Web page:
'Every night there was a guard outside holding an M-16 rifle' | Alex Edelman recalls his most memorable gigs

'Every night there was a guard outside holding an M-16 rifle'

Alex Edelman recalls his most memorable gigs

1. Machynlleth Comedy Festival: Wales, 2012

Machynlleth Comedy Festival is this small festival in a small town in Wales. I went in 2012 and it very much changed the way I do comedy.

But also, I definitely shouldn’t have been there.

I was studying abroad in London for my last semester of New York University and I’d sort of stumbled headfirst into the Alternative Comedy Memorial Society and its associated shows like Storytellers’ Club and Josie Long’s Lost Treasures Of The Black Heart. All three of those shows were at Mach Fest and I was on their bills, so I went.

It was my first time visiting anywhere in the UK outside of London and the festival was basically a sampler of what was stellar and interesting in UK comedy. It was a weekend long crash-course in ambitious, personal stand-up.

I remember seeing folks like Elis James, James Acaster, Josie, Ben Target, Josh Widdicombe, Nish Kumar, John-Luke Roberts, Tony Law, Stewart Lee, David Trent, Sara Pascoe, and Robin Ince. Imagine encountering all those comics for pretty much the first time. Over the span of two days. In a small and crowded and delightful festival in Wales. It blew my mind and made me realise how much I wanted to do hand-crafted and ambitious hours like the ones I was seeing.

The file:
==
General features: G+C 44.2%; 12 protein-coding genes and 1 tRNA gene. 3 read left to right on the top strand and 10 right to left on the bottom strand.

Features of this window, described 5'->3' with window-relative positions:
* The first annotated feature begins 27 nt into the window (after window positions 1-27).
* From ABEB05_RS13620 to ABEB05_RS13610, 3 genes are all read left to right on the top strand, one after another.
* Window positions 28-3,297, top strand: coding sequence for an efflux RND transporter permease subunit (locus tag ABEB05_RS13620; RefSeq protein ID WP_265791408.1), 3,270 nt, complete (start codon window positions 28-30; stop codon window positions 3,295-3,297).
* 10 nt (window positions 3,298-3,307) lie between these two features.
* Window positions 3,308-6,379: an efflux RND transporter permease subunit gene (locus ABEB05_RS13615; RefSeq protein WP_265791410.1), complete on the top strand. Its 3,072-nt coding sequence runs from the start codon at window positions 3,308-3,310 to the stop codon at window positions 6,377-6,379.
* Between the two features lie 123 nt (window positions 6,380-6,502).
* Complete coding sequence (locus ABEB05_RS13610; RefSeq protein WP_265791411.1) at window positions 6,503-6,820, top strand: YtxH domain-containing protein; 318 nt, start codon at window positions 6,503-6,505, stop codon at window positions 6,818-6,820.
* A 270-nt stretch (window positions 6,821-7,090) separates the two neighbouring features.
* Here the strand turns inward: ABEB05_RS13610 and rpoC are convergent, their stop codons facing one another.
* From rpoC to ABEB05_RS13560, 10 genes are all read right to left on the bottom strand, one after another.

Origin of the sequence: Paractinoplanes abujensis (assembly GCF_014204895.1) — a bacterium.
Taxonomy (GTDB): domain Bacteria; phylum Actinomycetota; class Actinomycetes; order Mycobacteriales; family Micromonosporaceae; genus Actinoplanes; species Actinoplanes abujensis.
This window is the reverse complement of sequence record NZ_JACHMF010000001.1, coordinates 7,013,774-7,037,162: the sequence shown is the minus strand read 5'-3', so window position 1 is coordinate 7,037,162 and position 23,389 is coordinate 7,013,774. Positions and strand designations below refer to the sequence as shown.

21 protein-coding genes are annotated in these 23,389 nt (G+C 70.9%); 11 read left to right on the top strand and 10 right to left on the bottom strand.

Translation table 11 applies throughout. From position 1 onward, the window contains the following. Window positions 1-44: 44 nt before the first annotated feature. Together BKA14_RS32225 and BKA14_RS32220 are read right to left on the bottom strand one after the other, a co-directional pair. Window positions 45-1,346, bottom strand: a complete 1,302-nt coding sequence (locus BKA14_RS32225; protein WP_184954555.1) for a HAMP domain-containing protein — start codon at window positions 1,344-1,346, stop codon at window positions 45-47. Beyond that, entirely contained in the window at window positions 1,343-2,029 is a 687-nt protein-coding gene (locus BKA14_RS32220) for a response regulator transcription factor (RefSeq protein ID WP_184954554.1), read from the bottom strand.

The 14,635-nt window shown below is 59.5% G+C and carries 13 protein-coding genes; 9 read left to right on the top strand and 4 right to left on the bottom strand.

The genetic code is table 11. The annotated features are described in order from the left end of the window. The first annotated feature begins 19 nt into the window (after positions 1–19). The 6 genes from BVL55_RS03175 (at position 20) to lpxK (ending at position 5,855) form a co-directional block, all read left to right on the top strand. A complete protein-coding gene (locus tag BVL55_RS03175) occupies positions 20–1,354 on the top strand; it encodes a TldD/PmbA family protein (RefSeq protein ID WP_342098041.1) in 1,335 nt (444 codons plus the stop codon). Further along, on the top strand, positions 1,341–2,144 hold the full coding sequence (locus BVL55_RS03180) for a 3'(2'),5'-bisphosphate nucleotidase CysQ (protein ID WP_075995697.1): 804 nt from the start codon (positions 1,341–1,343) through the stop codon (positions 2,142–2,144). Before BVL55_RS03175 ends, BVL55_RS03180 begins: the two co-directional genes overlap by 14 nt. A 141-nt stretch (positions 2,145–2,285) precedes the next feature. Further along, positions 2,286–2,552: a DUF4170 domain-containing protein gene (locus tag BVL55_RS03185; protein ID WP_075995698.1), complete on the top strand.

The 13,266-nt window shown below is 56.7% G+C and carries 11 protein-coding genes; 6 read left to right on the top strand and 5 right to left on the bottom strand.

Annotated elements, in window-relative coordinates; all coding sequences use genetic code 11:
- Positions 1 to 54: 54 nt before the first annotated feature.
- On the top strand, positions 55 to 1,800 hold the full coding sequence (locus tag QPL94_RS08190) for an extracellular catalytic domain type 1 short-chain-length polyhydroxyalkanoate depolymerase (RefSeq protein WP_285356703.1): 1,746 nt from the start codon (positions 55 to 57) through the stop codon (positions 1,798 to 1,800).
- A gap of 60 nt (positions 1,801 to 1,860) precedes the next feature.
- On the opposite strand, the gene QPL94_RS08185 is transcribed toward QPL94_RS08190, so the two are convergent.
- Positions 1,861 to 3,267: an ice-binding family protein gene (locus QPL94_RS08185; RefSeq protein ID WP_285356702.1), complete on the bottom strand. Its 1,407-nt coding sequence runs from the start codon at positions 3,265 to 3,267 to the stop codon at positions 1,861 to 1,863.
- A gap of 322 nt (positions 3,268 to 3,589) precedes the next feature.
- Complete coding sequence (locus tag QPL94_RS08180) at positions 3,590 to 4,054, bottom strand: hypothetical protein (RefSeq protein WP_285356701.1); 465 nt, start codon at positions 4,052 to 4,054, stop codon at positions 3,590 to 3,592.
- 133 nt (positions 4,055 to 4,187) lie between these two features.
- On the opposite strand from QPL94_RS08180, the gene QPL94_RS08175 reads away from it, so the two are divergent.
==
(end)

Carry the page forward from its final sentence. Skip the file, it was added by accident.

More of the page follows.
It’s not all roses. I was so caught up in the spirit of the festival that I caught a deathly cold swimming in some glacial runoff with Josie and swiftly passed it on to John-Luke. Who wasn’t pleased. Also, at some point, I realised that, unlike most US comedy festivals, it was intensely and carefully curated by Josh Widdicombe’s brother, Henry. And it was very poor form to show up as a comedian who hadn't been officially invited.

So, Henry, I’m extremely sorry. I think about it every few months and cringe. But also, that weekend may be why I’m a working comic. So, also, thank you so, so, so much.

Opening for Beck: Riverside Theater, Milwaukee, 2017

Opening for a musician can go one of two ways. In cities that aren't New York, Los Angeles, Chicago, or London it’s way better because the audience actually will show up for the opening act. Milwaukee was one of those cities and this turned out to be a blast.

Also, Beck is the fucking coolest. Go Beck.

Comics Come Home: Agannis Arena, Boston, 2005

When I was a child, a relative snuck me into the first live comedy show I’d ever seen: Comics Come Home in Boston, Massachusetts. Denis Leary puts on this huge benefit every year to benefit a local ice hockey hero’s cancer foundation and he packs the line up with celebrities and local friends. The year that I remember most was 2005. It was Leary, Bill Burr, Patrice O’Neal, Brian Regan, Colin Quinn, etc.

I was a tiny boy but I remember watching and being gobsmacked, especially by Patrice, who came out wearing a Yankees hat and was lustily booed for it. His reaction was the funniest shit I saw all night.

Off the Wall Comedy Club - Jerusalem - 2009

I was a few months removed from high school when I went to Israel for a year to study at a rabbinical seminary called Yeshivat Shvilei HaTorah. I was interested in doing comedy and Google offered the existence of a guy in Jerusalem doing English language stand-up.